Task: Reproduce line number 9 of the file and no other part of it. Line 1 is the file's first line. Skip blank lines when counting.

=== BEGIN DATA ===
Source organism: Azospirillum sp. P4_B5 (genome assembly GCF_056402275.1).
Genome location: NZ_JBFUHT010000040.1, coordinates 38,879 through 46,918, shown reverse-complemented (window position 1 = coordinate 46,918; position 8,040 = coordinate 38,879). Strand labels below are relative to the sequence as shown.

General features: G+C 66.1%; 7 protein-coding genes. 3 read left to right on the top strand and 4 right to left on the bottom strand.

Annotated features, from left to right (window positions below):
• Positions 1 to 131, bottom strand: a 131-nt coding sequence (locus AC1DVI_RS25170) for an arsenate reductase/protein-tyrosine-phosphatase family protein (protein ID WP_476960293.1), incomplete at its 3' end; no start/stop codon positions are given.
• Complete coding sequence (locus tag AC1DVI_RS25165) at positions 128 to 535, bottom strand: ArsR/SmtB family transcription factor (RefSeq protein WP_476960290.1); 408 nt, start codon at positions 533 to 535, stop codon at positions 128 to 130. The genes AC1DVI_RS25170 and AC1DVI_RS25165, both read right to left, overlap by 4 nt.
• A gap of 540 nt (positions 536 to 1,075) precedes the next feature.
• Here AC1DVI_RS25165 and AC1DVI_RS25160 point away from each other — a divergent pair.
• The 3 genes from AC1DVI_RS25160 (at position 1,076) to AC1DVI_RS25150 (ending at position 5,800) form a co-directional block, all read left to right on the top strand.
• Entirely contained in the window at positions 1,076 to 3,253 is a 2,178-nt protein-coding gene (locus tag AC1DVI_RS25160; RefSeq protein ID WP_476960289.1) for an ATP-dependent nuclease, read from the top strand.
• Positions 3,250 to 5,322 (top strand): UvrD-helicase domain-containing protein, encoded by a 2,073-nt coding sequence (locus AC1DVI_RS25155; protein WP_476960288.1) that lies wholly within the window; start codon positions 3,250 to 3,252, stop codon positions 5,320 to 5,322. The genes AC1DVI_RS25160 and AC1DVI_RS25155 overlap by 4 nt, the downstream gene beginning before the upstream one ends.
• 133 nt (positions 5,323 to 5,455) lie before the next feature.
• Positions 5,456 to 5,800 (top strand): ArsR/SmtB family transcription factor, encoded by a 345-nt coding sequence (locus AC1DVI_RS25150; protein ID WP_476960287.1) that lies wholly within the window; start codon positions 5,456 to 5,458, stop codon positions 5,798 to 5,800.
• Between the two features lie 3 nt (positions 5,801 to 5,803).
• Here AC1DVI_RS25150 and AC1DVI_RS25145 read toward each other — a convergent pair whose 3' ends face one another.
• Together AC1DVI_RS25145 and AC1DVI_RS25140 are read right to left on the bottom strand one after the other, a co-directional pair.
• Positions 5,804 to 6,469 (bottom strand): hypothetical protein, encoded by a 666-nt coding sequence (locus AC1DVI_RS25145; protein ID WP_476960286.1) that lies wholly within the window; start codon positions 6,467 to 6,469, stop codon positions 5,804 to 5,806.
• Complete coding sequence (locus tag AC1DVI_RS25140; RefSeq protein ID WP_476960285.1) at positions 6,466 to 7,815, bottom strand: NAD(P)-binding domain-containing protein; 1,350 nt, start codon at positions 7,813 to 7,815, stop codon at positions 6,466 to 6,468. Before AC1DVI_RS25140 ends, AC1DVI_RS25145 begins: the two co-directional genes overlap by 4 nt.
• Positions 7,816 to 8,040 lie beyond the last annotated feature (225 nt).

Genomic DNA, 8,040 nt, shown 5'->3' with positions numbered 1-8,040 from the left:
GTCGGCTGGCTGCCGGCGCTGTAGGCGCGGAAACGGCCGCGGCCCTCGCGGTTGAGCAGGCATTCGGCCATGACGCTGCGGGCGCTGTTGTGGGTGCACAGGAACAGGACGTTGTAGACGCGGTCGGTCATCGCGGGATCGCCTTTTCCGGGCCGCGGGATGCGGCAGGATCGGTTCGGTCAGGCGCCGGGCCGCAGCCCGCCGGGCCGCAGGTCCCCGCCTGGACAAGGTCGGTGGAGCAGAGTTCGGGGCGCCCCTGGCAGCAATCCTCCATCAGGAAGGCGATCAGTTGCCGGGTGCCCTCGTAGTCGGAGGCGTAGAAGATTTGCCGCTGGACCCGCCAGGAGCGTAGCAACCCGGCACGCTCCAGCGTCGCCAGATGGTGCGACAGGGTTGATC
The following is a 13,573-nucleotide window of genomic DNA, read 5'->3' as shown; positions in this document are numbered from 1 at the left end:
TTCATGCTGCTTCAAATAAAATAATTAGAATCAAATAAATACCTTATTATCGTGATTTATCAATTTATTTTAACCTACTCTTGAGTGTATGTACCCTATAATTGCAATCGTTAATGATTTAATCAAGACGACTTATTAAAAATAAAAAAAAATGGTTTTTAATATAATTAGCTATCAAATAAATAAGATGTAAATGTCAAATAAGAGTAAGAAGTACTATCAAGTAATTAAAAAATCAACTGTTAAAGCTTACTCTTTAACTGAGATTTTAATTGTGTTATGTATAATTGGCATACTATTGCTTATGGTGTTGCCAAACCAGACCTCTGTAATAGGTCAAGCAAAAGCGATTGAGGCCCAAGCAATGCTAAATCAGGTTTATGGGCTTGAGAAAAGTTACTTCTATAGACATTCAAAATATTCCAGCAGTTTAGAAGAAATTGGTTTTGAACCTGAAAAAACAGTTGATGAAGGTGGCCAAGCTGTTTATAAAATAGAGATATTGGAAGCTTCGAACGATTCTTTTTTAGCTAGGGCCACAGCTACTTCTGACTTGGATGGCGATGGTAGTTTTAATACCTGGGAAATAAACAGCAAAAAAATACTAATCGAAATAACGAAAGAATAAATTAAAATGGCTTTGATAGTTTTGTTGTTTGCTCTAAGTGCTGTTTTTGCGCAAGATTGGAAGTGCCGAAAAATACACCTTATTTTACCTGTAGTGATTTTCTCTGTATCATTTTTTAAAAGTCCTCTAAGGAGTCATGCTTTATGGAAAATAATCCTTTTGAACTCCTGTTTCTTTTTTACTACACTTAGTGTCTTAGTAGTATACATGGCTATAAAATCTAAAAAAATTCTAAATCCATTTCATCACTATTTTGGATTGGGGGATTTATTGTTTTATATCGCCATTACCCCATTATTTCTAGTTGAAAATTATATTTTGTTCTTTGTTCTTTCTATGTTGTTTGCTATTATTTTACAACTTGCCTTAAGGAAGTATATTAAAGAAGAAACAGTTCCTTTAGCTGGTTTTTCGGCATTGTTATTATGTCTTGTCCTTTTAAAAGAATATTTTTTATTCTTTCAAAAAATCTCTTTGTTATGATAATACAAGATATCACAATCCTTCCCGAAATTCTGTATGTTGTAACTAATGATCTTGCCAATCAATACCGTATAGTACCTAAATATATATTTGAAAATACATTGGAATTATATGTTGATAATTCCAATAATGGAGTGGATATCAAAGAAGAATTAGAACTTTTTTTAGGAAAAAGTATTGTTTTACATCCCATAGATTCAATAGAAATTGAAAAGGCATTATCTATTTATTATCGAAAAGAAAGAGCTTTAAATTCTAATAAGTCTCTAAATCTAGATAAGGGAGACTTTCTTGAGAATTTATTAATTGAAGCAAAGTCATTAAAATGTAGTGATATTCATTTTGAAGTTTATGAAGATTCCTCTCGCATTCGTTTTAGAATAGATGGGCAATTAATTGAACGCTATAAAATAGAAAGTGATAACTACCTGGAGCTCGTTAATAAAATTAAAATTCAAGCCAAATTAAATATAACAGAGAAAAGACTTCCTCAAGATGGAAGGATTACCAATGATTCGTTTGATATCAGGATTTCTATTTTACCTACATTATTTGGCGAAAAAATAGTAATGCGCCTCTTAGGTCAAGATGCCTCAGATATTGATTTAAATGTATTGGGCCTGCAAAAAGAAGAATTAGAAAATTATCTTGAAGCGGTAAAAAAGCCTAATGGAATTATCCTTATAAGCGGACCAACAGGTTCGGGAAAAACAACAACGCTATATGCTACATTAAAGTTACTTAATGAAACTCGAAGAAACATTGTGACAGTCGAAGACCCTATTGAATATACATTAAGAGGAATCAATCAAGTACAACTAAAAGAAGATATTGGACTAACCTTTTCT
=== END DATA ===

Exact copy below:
• The 3 genes from AC1DVI_RS25160 (at position 1,076) to AC1DVI_RS25150 (ending at position 5,800) form a co-directional block, all read left to right on the top strand.